Despite the adage, there are usually more than two sides to every story. And in the case of the never-ending saga that is Jersey City, there are at least 250,000 stories, narratives, and lives that unfold each day.
Recently, residents were treated to a collection of readings from 28 local emerging wordsmiths and performers who shared their unique stories during the fifth annual A Tale of Our City writers’ festival. Held in Van Vorst Park on Sept. 22, the festival featured a day-long line-up of JC-nurtured poets, novelists, short story writers, lyricists, performance artists, and musicians under the park gazebo. The free festival exposed residents to some of the best work currently being created by emerging writers living in Jersey City.
The work, which was read or performed by the writers themselves, included poems, monologues, excerpts from novels, nonfiction, performance pieces, and songs.
“This year, we had a very eclectic group. It was very inspiring,” said A Tale of Our City Chairwoman Sonia Araujo, who also serves as the assistant director of the Jersey City Free Public Library. “What we want to do is we want to encourage people to come out and support artists and writers in all mediums. Writers want people to know what they wrote and so that’s really the goal of the festival.”
‘This really was a celebration of the writer.’ – Dujuana Sharese
Among the authors selected to read this year were Kenza Ashley, Peter Healy, Robert Woolsey, Zakee Howze, Shamina Allen, and Jane Pedler, among others.
Most of the writers who participate in A Tale of Our City have self-published their work, but a few are published by major houses and others read from completed manuscripts they hope to shop through an agent and get published through traditional channels.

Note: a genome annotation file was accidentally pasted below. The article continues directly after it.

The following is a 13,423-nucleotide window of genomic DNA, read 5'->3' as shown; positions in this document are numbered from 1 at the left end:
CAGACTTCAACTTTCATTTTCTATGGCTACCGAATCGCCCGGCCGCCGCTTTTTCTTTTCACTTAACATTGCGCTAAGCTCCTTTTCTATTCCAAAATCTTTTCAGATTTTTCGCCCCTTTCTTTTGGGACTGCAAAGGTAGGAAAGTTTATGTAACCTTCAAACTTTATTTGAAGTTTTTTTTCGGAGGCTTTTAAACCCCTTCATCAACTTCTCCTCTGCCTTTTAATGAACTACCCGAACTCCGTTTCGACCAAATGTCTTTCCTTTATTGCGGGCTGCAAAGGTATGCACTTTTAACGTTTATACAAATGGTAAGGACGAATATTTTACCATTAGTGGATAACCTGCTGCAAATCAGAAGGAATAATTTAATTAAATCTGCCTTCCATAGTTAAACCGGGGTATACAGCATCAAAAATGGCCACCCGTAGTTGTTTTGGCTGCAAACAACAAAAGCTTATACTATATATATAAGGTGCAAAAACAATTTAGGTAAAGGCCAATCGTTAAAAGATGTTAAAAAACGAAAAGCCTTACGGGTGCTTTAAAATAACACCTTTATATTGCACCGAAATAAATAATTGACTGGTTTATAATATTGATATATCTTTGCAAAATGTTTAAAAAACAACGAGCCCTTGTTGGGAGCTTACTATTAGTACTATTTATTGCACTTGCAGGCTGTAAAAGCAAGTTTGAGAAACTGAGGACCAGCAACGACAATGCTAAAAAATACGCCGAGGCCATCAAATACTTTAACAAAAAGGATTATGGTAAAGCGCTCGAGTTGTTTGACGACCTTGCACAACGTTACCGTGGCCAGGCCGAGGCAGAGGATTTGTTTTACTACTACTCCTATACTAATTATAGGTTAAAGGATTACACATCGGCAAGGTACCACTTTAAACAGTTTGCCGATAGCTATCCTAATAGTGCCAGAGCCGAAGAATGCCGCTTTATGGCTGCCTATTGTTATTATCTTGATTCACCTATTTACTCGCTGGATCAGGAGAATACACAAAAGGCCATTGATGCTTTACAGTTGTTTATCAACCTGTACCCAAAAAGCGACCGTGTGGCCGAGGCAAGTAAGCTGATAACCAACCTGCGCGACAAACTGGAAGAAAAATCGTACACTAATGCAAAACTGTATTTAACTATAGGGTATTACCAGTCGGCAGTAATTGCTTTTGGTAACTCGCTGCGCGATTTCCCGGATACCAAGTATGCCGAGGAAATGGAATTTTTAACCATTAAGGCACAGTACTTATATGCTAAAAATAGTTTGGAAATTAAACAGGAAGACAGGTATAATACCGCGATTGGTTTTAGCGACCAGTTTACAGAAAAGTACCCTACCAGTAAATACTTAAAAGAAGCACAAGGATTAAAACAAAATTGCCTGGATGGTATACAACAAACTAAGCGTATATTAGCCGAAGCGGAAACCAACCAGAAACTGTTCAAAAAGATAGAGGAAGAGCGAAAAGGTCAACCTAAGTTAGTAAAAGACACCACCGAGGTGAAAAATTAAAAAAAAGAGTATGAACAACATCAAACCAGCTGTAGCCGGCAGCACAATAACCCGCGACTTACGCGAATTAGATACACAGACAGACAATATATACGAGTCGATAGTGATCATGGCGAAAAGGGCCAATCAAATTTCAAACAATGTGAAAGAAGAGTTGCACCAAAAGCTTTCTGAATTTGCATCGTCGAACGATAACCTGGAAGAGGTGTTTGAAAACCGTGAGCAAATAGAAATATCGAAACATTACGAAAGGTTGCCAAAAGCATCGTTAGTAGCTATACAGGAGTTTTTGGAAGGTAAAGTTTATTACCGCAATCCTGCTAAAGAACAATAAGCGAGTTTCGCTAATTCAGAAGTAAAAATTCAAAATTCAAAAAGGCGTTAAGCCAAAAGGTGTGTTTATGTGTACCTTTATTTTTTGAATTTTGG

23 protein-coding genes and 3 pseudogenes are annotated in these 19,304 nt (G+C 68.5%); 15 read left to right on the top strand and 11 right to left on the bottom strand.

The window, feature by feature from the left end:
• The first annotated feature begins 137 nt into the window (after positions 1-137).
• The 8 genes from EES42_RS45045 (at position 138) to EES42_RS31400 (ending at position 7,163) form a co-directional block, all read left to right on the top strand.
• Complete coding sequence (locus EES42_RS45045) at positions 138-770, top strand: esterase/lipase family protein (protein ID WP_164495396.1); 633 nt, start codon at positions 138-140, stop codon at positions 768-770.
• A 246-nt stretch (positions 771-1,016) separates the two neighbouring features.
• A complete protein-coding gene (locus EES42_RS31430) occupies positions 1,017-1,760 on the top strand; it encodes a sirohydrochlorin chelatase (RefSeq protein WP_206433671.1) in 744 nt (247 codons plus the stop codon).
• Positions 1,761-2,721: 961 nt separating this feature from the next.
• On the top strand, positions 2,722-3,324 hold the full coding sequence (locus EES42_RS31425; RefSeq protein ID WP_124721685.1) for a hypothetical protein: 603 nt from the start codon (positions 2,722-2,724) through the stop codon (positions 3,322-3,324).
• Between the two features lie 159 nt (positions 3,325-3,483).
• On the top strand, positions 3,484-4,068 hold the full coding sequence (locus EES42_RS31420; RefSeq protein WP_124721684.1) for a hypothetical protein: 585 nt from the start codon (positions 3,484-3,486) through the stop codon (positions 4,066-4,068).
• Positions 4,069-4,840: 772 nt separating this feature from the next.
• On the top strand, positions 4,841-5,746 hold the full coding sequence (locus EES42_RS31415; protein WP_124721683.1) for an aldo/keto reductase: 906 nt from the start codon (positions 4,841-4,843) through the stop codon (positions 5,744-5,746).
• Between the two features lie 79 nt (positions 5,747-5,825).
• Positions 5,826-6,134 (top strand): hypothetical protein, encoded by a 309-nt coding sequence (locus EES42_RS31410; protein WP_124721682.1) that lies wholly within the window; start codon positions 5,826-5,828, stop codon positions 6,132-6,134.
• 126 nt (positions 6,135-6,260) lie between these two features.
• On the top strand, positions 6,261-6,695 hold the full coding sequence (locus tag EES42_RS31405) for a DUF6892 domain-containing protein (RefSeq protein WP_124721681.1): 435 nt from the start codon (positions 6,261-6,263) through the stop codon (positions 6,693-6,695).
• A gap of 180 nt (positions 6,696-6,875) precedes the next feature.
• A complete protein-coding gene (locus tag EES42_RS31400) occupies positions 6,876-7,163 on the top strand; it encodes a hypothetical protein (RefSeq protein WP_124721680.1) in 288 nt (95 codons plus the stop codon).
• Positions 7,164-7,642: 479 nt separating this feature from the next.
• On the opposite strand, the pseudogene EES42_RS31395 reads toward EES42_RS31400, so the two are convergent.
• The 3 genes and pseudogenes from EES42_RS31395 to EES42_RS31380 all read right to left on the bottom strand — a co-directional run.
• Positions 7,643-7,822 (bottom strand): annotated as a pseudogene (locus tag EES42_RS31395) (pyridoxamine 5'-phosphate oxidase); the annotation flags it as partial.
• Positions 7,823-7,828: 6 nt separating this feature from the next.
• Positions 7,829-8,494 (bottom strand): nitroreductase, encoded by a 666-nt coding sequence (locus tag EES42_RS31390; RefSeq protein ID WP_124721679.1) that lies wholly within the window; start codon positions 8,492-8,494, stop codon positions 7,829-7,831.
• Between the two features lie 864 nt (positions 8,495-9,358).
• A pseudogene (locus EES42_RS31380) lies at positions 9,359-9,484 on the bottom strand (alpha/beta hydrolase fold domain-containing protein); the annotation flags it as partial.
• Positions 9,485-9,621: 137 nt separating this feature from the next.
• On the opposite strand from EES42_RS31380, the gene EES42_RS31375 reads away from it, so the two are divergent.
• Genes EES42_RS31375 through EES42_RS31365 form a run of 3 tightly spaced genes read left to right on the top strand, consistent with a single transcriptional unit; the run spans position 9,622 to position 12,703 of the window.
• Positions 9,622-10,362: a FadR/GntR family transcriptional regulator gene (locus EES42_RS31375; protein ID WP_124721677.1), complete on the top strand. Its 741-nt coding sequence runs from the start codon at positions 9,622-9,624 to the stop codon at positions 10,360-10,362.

Off the page
For the first time in the festival’s five-year history, A Tale of Our City included readings from people who’ve taken their writing off the page. Performance artist Dujuana Sharese, who has been a popular draw at the Groove on Grove music series held each summer in Grove Plaza, performed for the first time at A Tale of Our City. Sharese, a politically-oriented spoken word artist, writes stories that are set to music and are performed, rather than read.
“My poems vary. So, I like to give people little pieces of me,” said Sharese, who performed four selections for A Tale of Our City. “I’m sometimes funny, sometimes serious, sometimes political. By the time I got onstage it was the end of the day and there were very few people there. But they responded right on time. This really was a celebration of the writer.”
Sharese performed with drummer Roland Afro Roland.
Three more traditional musical acts – Javier Orellana, Debra Devi, and Tom’s Dream – were also included in the festival line-up.
“What we did this year, which we’ve never done [before], is we incorporated performers. To us, that’s just another form of writing,” said Araujo. “We wanted to share writers who were not just writing in a book, but also writers who were writing in other genres and formats, too.”